September marks the end of our first Associates program. Our lab enjoyed learning and working with several graduate students on projects with community members and elected officials. Associates joined the lab to gain exposure to civic tech work, supporting our Research and Data Assistance (RADAR) service. RADAR is a way for any NYC community member or stakeholder to leverage BetaNYC’s knowledge and talent to address urban data challenges and needs.
It was a privilege to have Eva, HaoChe and Ziqi in our office this summer. Read on for a summary of some of the exemplary work they did, including: researching and improving the user-experience of a popular BetaNYC tool, developing a spatial analysis tool to quantify patterns and relationships in council district-level open data, and designing a dashboard for community members to make sense of complicated environmental data.
Revamping Boundaries Map
Boundaries Map was created in 2018 using Carto and Leaflet. It aimed to respond to an outstanding need for NYC stakeholders to understand where common political and administrative boundaries overlap. It helps answer questions like “what community boards are in this council district?”. Over the years we have added features and addressed issues, but in small ways. This summer, Eva took charge to completely revamp how users experience the tool.
With the option to display 14 different layers on a single map, it was difficult to quickly see where boundaries intersected in one district. Eva conducted research on how users currently use the tool and designed a cleaner interface to weed out the noise. Her goals were to focus on 1) viewing all layers that intersect with one district and 2) displaying each overlap so it’s quick and easy, and not overwhelming, to view where things intersect.
Technically, we transitioned the frontend from CartoDB to Mapbox, while still maintaining CartoDB as the backend. As well as updating the interface, we corrected for a ton of bugs in querying for districts that had invalid geometries and updated newly redistricted boundaries.
Check out the newly updated Boundaries Map here. It includes a reworked UI and overlaps details with percentages. As well as a ton of bug fixes! 🐛🎾
A tool for analyzing neighborhood and street-level trends in Film Permits data.
The Film and Television industry plays an big economic role in NYC, however, many community members find their lives disrupted when film shoots take over public street space. Over the years, City Council Members have introduced laws seeking to reduce this disruption, such as requiring crews to provide advance notice of upcoming film shoots to the public. This Summer, BetaNYC responded to an inquiry from a Council Member, whose district sees a lot of film permit activity, to better understand which neighborhoods and streets are blocked the most their.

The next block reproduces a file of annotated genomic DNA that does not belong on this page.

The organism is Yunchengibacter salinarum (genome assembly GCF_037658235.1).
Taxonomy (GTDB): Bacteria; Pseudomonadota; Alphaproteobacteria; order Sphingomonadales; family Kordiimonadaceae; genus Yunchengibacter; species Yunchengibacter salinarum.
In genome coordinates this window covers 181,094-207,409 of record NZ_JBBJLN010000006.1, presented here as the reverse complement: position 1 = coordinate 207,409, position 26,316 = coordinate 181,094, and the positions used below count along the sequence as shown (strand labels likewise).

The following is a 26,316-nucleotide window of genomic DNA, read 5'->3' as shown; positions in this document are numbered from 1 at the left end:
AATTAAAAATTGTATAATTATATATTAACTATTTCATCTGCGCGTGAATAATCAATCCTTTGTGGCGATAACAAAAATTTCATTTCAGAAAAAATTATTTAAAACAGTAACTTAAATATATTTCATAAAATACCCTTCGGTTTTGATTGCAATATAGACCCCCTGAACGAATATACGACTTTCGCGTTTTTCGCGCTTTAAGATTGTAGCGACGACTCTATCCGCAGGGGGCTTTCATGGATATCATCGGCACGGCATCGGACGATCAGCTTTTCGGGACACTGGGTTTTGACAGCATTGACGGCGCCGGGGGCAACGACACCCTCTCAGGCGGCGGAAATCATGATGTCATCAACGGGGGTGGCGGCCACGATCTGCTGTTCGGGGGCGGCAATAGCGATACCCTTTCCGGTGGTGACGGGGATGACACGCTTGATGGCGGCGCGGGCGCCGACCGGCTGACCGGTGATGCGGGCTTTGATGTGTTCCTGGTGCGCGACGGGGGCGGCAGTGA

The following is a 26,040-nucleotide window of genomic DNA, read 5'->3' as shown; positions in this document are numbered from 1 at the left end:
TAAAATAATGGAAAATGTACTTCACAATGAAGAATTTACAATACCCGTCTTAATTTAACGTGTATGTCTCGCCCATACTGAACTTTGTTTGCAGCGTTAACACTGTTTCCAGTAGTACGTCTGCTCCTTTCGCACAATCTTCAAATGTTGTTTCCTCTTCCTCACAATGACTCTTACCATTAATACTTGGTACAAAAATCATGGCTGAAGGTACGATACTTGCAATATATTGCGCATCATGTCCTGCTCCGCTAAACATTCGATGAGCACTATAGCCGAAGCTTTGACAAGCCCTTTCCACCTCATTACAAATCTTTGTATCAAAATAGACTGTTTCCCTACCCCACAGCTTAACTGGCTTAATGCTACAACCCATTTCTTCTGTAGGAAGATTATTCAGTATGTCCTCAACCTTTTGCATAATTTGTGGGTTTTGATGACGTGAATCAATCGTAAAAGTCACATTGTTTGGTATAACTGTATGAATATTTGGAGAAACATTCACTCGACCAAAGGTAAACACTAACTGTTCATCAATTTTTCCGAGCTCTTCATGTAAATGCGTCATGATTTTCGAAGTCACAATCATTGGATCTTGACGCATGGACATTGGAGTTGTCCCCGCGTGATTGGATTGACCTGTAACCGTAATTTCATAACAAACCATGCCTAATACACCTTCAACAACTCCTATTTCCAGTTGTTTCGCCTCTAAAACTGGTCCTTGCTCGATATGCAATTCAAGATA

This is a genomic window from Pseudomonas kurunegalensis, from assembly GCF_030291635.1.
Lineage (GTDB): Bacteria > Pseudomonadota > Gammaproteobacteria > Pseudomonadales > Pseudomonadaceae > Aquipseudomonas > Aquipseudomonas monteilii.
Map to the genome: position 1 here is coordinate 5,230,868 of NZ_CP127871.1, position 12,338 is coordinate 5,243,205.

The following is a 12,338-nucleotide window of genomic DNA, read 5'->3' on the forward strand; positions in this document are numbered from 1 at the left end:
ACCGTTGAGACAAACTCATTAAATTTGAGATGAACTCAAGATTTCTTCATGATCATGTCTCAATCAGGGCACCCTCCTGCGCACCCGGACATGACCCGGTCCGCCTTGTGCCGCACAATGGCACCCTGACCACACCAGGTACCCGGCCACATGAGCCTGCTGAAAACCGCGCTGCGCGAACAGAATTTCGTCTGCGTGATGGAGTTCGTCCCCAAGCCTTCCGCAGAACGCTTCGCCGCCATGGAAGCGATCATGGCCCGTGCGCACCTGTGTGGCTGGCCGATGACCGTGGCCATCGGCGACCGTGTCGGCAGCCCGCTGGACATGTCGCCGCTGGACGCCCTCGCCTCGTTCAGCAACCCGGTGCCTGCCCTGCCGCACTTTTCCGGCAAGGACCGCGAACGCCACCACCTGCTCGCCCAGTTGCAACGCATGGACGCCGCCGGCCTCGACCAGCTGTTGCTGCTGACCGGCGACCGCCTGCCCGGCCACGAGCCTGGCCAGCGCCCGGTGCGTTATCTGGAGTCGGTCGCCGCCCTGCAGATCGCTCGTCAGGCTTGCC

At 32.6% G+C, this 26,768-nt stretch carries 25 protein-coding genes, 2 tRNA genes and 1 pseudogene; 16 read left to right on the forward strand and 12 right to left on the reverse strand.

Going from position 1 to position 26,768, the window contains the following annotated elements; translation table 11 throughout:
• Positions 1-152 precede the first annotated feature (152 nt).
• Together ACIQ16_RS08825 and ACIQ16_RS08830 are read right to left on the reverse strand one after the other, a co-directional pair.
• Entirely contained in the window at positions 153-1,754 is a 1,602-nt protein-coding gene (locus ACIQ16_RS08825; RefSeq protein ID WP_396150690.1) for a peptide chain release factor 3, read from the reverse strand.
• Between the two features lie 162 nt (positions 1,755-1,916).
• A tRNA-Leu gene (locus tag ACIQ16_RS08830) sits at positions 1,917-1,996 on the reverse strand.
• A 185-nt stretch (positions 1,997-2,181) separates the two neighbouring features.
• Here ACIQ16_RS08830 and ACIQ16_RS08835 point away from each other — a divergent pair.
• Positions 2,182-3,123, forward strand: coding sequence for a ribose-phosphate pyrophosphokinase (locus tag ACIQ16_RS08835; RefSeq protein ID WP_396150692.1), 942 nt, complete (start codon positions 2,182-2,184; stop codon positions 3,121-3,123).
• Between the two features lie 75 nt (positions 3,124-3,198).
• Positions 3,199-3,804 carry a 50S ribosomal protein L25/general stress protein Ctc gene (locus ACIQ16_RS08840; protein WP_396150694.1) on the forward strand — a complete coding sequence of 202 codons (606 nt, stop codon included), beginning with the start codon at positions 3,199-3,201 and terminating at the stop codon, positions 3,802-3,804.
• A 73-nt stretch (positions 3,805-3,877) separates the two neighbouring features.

Learn more about the project, spearheaded by Hao Che, in this blog post that documents our methodology and final outputs. Want to learn how often your street is blocked by a film shoot? Explore film permit locations data on this interactive map we created with ArcGIS Online.
A dashboard to test a strategy for communicating Air Quality Data simply and effectively.
This project is ongoing! LES Breathe approached us to understand patterns and trends in air quality data they are collecting from four Purple Air monitors they set up in various locations on the Lower East Side and in Brooklyn. They were curious, how does the air compare today to this day last year? They asked us to help them figure out how to communicate such information since Purple Air’s interface required more digital literacy than many folks in the community have.
Ziqi worked hard to gain access to the data. She came upon a few discoveries that we hope to resolve soon with Purple Air, so that we can obtain on-going access to long-term data. BetaNYC hopes to release this tool soon. If you’re interested in this project, let us know!
Other Notable Work
- We published a story map on the history of the Neponsit Beach Hospital.
- Seafloor elevation around public areas in the Rockaways featured at Water Safety workshop hosted by the Rising Tide Effect.
- We produced guides on accessing datasets including NYC School Budgets and performance.
- We conducted an analysis on Noise Complaints around Transmitter Park in North Brooklyn
- We conducted an analysis on Open Streets and created survey visualizations.